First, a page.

A road movie is a film genre in which the main characters leave home on a road trip, typically altering their perspective from their everyday lives. A road movie is technically defined as a movie that starts at geographic point A and travels through various pit-stops along the way before reaching geographic point B, the final destination. Road movies are noted for their vivid, dynamic and picturesque narration. Normally the protagonist or traveler is a male and the purpose of journey is self-discovery. Characters’ internal conflicts and transformations are highlighted. The characters in road movies often experience new realities on their trip and often explore the intensity of their alienation and solitude on a possibly long road trip to a remote destination. In road movies, the protagonist is usually considered as on the move. The present paper explores the theme of oppression, rebellion, escape, self-discovery and the metamorphosis of the protagonist as depicted in Frank Capra’s movie It Happened One Night and the Easy Rider by Dennis Hopper. The paper, on a further note, examines the emotional transformations of the protagonists as they sail through varied personal, emotional and social experiences on the way to their destinations. Montage sequences, travelling shots, aerial shots and diegetic music are some of the technical peculiarities employed in road movies. The road movie entered a political phase in the late 1960’s influenced by the low budget biker movies and Jack Kerouac’s novel On the Road. The narrative is somewhat picaresque in almost all road movies that sequentially present certain pertinent events that culminate in a good or bad ending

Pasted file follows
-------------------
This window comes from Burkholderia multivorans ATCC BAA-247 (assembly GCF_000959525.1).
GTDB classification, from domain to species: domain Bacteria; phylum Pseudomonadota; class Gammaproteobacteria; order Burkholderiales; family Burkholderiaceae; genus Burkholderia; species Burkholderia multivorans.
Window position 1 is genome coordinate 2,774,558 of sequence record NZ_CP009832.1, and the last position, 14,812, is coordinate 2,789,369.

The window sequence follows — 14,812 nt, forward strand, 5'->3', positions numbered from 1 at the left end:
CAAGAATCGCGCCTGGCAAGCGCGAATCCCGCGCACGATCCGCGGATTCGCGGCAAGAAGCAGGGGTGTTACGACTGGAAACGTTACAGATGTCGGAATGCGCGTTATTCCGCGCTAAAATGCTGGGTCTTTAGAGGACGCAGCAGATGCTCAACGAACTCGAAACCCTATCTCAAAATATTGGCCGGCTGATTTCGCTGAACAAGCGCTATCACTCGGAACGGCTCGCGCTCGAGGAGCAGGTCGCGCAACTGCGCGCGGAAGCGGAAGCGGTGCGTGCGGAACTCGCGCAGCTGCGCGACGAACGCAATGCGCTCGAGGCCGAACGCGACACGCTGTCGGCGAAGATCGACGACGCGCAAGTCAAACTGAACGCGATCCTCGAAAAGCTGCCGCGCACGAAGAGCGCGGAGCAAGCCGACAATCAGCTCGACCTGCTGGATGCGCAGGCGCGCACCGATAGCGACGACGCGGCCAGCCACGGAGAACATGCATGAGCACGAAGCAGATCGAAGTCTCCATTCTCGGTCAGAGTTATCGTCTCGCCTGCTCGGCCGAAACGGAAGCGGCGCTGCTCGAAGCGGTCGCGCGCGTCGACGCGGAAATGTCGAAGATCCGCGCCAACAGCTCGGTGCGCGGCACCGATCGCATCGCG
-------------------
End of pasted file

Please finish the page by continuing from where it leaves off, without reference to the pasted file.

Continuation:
Gopika Raja A. and Dr. Indu B., “Sound and Fury On the Move: A Critical Exploration of the Self and Metamorphosis in Road Movies”, International Journal of Technology and Exploring Engineering (Scopus ), vol. 8, no. 11, 2019.